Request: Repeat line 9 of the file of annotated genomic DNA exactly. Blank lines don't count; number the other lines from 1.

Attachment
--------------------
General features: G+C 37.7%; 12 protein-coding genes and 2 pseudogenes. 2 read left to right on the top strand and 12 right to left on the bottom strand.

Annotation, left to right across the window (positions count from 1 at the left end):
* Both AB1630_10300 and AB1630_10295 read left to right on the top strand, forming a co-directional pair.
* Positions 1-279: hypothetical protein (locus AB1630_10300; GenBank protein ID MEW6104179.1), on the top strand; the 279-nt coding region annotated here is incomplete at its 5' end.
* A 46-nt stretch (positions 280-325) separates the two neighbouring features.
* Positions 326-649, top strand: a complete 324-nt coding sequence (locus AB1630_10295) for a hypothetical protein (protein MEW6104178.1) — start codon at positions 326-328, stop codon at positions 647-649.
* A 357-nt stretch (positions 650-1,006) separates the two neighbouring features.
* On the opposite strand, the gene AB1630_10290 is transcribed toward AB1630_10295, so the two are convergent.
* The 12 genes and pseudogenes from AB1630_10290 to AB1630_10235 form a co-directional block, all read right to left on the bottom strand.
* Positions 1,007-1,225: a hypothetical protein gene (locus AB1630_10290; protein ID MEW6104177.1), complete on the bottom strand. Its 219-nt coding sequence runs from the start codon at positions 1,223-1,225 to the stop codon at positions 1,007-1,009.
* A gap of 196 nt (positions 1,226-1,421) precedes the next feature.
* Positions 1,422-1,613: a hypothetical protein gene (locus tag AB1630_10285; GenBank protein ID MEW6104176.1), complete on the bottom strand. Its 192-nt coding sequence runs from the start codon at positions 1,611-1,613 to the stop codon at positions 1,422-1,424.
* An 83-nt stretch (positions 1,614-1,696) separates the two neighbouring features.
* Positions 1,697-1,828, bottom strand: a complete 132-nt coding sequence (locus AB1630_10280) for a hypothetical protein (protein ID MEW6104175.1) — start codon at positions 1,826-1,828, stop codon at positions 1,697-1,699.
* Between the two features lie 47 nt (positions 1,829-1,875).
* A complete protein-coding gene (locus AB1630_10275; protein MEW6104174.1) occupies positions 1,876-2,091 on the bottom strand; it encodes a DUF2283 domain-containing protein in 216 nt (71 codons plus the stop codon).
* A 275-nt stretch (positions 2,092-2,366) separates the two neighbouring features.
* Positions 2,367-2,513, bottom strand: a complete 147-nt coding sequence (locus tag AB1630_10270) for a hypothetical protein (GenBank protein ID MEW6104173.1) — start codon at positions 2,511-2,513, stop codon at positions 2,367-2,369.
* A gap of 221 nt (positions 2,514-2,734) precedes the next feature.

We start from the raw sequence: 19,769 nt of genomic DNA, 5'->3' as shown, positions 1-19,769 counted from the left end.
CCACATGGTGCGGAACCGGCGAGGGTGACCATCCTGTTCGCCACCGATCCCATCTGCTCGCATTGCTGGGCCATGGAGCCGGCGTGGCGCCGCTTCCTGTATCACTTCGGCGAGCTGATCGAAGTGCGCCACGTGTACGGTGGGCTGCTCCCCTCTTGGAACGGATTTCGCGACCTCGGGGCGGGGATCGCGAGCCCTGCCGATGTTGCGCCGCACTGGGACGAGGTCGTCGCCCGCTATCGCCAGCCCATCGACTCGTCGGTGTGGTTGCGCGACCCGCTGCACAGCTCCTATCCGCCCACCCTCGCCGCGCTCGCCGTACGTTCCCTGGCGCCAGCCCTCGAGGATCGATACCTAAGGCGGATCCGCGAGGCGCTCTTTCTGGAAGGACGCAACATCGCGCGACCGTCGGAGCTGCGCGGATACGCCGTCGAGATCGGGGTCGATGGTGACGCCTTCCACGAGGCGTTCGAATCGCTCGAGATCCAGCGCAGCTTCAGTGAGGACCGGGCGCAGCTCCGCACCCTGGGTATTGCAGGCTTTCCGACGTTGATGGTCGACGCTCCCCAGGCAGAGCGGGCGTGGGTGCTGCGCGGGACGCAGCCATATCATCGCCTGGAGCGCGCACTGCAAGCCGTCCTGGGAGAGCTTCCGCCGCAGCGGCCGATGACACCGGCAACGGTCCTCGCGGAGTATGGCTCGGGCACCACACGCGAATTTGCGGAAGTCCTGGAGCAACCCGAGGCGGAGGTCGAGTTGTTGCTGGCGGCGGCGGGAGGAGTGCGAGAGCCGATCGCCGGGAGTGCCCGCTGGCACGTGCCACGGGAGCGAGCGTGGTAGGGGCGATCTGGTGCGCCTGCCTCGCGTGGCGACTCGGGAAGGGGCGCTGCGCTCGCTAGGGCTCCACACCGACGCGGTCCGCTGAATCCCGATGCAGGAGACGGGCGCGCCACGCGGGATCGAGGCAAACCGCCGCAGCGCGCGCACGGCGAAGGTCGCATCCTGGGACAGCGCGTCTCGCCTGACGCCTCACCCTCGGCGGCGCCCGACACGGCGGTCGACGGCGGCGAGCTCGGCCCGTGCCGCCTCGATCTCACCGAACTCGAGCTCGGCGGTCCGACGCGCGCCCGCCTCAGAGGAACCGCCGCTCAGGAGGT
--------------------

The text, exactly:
* The 12 genes and pseudogenes from AB1630_10290 to AB1630_10235 form a co-directional block, all read right to left on the bottom strand.